The Poet as Spy: 4 Tricks from Espionage: Fall
Since we live in the age of the ubiquitous status update, you are already familiar with spying and being spied, watching and being watched, surveying and being surveyed. So you will make that familiarity manifest by writing poems as a secret agent; inventing a cover story; composing an interrogation; and spying on the culture that spies on you. We will read the work of poet-spies (perhaps John Hollander’s Reflections on Espionage; Judy Grahn’s A Woman Is Talking to Death and Constance Merritt’s “Invisible Woman, Dancing”). Broad questions for the week include: What do I feel I cannot reveal in poems? What am I afraid of? How can I use the fictive to tell the truth?
At the end of the class, you will receive an email that discusses the merits of your new poems and strategies for moving forward.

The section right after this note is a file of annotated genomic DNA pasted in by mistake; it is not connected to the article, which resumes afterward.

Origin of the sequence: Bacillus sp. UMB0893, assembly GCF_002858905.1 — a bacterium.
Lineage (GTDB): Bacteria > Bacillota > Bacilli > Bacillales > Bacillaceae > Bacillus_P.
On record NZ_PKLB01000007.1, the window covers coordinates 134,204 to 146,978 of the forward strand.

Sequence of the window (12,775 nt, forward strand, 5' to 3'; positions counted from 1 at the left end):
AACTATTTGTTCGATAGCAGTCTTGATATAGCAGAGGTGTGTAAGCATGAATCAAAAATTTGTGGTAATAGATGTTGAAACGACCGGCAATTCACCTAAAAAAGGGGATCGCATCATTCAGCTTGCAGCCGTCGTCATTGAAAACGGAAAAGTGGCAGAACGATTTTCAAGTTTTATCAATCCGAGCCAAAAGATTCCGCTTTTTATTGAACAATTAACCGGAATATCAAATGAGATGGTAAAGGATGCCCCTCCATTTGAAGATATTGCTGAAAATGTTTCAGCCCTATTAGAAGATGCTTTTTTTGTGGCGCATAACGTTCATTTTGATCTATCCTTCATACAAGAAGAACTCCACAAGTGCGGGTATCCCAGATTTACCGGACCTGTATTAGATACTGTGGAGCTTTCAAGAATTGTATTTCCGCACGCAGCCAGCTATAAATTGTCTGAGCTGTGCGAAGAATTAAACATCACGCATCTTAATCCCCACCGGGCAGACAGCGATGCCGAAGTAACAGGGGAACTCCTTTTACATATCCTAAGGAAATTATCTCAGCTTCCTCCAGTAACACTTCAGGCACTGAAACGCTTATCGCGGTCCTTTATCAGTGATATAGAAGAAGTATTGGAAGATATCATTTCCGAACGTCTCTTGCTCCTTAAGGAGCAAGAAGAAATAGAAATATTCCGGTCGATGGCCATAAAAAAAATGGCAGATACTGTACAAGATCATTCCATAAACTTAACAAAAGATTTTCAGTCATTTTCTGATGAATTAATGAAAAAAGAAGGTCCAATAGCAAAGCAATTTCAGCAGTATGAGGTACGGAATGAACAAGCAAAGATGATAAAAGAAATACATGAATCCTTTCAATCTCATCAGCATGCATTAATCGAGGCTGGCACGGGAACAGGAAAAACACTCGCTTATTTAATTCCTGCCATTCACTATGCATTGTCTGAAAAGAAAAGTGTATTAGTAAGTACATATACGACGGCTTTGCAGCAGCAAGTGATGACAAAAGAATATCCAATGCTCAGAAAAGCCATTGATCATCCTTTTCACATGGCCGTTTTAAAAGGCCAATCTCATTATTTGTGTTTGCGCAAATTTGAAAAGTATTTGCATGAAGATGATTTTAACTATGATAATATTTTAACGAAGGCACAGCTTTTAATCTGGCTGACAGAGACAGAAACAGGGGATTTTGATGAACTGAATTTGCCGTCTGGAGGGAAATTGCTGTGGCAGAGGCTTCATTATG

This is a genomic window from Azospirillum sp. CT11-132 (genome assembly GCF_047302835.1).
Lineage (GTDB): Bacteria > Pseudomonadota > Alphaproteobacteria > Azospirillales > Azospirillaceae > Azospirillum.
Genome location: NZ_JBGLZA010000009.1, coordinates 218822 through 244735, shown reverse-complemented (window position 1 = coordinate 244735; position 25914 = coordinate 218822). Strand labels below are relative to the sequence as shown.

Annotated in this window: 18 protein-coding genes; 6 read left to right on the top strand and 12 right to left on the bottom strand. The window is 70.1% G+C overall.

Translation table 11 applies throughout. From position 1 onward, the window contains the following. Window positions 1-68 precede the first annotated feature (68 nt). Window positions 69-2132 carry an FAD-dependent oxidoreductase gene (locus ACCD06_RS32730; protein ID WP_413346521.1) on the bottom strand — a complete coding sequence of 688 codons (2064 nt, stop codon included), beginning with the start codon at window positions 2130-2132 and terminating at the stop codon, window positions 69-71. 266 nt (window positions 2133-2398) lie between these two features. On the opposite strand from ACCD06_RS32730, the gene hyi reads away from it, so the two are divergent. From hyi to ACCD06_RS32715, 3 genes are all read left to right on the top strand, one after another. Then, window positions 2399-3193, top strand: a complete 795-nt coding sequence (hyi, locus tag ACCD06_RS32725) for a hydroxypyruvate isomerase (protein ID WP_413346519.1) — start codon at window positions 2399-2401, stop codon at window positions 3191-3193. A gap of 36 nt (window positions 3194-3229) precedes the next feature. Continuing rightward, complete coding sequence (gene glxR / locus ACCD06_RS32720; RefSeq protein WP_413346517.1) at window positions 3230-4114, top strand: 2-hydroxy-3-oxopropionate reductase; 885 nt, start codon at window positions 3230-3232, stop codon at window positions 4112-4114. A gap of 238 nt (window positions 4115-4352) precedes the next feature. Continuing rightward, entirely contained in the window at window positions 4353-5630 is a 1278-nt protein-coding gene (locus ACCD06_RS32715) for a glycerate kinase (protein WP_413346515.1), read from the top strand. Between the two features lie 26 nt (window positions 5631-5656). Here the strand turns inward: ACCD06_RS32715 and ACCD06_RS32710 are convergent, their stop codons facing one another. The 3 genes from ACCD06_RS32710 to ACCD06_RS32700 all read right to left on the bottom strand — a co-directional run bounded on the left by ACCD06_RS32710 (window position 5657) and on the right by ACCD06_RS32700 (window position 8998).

Jillian Weise’s collection, The Book of Goodbyes, won the 2013 James Laughlin Award from the Academy of American Poets and the 2013 Isabella Gardner Award from BOA Editions. Her other books include the novel The Colony and The Amputee’s Guide to Sex. She was awarded fellowships/residencies from the Fine Arts Work Center, the Fulbright Program, the Lannan Foundation and the University of North Carolina at Greensboro. She worked as an editorial assistant at The Paris Review and an editor-in-residence at The Iowa Review. Recent performance art, as Tipsy Tullivan, has been cited by Publishers Weekly and Inside Higher Ed. She is an Associate Professor at Clemson University.